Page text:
Author Topic: Is a serial killer masquerading as a long-haul truck driver?  (Read 4022 times)


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Is a serial killer masquerading as a long-haul truck driver?
« on: August 11, 2009, 10:29:35 AM »

 Is a serial killer prowling Alberta's highways and truck stops?

"I wouldn't be surprised," said one Edmonton prostitute. "They'd have the perfect opportunity. They can come into town and be long gone before anyone's even missed."

The FBI is putting the trucking industry in the U.S. under a microscope. Since launching its Highway Serial Killings Intitiative, the bureau has arrested 10 people in connection with 30 killings, including one trucker from Tennessee who was charged with four counts of murder.

So far, the FBI has created a database of 500 victims whose bodies have been found on or near major trucking routes across the U.S. -- as well as a list of 200 potential suspects.

According to the FBI's website, "the suspects are predominantly long-haul truck drivers."

The victims are primarily women "living high-risk, transient lifestyles, often involving substance abuse and prostitution. They're frequently picked up at truck stops or service stations and sexually assaulted, murdered and dumped along a highway."

While the vast majority of truckers are law-abiding, the occupation could be seen as a golden opportunity to the vilest predators.

As the FBI puts it, "the mobile nature of the offenders, the unsafe lifestyles of the victims, the significant distances and multiple jurisdictions involved, and the scarcity of witnesses or forensic evidence can make these cases tough to solve."

Killers from one state could pick up a victim in another and dump the body in a third, making the case nearly impossible to figure out.

The FBI's initiative has caught the eye of activists in Western Canada, who say scores of women fitting the U.S. victims' profiles have disappeared or been killed.

All the ingredients are here, said the prostitute, who asked not to be identified for safety reasons.

Prostitutes frequently work truck stops, selling sex to drivers who are often away from home for weeks at a time. If the women want to hit the road, they can trade sex for a ride.

"It happens all the time," said the woman. "Last summer I met a girl who'd hitched a ride to Edmonton from Texas. She worked here until it was too cold, then she said, 'screw it,' and found a trucker willing to take her back south again. Anything could have happened."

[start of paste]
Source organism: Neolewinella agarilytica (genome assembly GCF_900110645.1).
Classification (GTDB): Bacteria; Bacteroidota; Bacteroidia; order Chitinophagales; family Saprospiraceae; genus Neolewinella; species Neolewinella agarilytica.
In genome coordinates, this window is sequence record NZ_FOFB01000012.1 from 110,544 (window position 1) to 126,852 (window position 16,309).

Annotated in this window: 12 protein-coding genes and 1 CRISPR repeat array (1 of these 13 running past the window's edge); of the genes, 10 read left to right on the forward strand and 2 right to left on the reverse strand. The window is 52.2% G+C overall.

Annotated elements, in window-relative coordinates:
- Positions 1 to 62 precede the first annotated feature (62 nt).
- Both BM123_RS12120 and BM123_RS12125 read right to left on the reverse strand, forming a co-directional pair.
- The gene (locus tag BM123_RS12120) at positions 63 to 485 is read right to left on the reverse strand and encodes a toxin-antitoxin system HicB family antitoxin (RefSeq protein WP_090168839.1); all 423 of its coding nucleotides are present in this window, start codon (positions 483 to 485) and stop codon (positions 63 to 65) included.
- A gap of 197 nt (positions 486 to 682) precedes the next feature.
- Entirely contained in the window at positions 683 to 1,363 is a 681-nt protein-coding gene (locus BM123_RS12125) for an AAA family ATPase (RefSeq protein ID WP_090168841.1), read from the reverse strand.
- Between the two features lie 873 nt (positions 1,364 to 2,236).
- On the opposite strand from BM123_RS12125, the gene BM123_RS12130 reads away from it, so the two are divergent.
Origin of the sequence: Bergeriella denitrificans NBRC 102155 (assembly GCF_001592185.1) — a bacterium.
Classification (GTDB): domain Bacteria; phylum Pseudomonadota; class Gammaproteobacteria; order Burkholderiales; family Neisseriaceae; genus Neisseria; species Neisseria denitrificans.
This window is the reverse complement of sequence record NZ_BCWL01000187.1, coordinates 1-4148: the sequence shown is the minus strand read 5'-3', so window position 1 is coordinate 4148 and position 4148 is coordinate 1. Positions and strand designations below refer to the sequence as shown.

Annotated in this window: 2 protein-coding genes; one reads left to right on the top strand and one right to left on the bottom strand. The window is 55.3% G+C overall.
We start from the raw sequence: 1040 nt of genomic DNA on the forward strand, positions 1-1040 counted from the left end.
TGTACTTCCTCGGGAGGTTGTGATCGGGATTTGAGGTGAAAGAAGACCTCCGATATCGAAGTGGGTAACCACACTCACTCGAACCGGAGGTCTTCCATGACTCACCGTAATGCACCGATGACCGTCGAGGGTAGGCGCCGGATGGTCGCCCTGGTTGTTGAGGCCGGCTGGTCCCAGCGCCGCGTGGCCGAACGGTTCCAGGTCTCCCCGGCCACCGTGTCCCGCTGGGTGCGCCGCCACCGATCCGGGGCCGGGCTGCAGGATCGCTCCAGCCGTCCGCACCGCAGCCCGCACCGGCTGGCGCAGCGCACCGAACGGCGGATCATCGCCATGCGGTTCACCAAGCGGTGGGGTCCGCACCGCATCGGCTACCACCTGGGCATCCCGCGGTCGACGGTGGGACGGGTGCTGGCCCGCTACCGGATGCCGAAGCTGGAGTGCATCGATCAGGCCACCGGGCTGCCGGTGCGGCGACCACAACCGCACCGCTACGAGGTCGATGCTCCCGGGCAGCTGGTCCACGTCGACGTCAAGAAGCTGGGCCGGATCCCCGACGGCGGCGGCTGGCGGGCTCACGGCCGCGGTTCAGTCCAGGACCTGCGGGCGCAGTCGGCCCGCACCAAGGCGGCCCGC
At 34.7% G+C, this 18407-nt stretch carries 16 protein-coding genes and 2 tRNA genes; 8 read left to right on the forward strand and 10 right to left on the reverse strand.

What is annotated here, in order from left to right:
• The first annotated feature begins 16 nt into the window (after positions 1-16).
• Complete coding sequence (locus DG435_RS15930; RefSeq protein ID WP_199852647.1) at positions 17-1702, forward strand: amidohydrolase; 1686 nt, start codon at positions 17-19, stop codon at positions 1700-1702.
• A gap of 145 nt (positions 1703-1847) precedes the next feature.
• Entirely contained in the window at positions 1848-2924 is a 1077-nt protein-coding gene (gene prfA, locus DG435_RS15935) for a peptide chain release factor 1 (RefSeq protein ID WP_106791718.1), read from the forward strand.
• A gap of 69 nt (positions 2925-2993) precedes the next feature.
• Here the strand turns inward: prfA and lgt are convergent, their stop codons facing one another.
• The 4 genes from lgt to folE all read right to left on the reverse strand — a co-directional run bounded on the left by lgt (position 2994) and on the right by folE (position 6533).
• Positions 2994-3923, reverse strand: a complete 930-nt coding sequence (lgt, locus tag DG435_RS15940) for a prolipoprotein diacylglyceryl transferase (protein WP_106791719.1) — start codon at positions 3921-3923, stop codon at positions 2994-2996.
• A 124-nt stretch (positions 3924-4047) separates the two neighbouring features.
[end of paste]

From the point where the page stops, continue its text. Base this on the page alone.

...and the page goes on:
The local police task force investigating the deaths and disappearances of women in high-risk lifestyles has studied the FBI's intitiative, said Alberta RCMP spokesman Cpl. Wayne Oakes.

Project Kare routinely shares information and techniques with law enforcement agencies across North America, he said.

"The whole purpose is to identify any linkages or commonalities," he explained.

However, Oakes said the Project Kare files that have come to public light "have little, if any, linkages" with the long-haul trucking cases in the U.S.

Meanwhile, the private detective probing northern B.C.'s Highway of Tears said while there's lots of speculation that a trucker could be involved in some of the nine deaths or disappearances he's investigating, he hasn't come up with any evidence to back up the theory.

Ray Machalko doubts any of the cases on Highway 16 between Prince George and Prince Rupert are connected.

"In my opinion, half of the original nine were simply in the wrong place at the wrong time," said Machalko.

The father of one of the missing women said he's not surprised by the trucking links in the U.S.

"It's certainly isn't something that hasn't come to mind in Nicole's case," said Jack Hoar.

Red Deer's Nicole Hoar, who was working as a tree planter in the area, vanished in June 2002 while hitch-hiking to visit her sister.


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Re: Is a serial killer masquerading as a long-haul truck driver?
« Reply #1 on: August 11, 2009, 08:50:56 PM »
Well it is long overdue that they should be checking these truckers. I mean they are the persons who are travelling through and could get away with anything just about. I am not saying every trucker is a criminal, but if that was the lifestyle they chose, sure would be easy for them to get away with it. ??? ??? ???